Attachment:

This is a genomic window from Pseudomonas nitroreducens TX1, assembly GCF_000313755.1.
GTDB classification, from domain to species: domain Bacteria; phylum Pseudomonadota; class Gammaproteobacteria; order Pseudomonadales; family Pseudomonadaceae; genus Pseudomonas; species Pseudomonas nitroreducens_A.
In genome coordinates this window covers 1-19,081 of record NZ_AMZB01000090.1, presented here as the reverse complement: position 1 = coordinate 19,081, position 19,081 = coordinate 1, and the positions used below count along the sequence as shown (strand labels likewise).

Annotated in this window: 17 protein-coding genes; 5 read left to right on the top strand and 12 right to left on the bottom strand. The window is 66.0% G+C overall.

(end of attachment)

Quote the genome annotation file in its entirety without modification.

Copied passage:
This is a genomic window from Pseudomonas nitroreducens TX1, assembly GCF_000313755.1.
GTDB classification, from domain to species: domain Bacteria; phylum Pseudomonadota; class Gammaproteobacteria; order Pseudomonadales; family Pseudomonadaceae; genus Pseudomonas; species Pseudomonas nitroreducens_A.
In genome coordinates this window covers 1-19,081 of record NZ_AMZB01000090.1, presented here as the reverse complement: position 1 = coordinate 19,081, position 19,081 = coordinate 1, and the positions used below count along the sequence as shown (strand labels likewise).

Annotated in this window: 17 protein-coding genes; 5 read left to right on the top strand and 12 right to left on the bottom strand. The window is 66.0% G+C overall.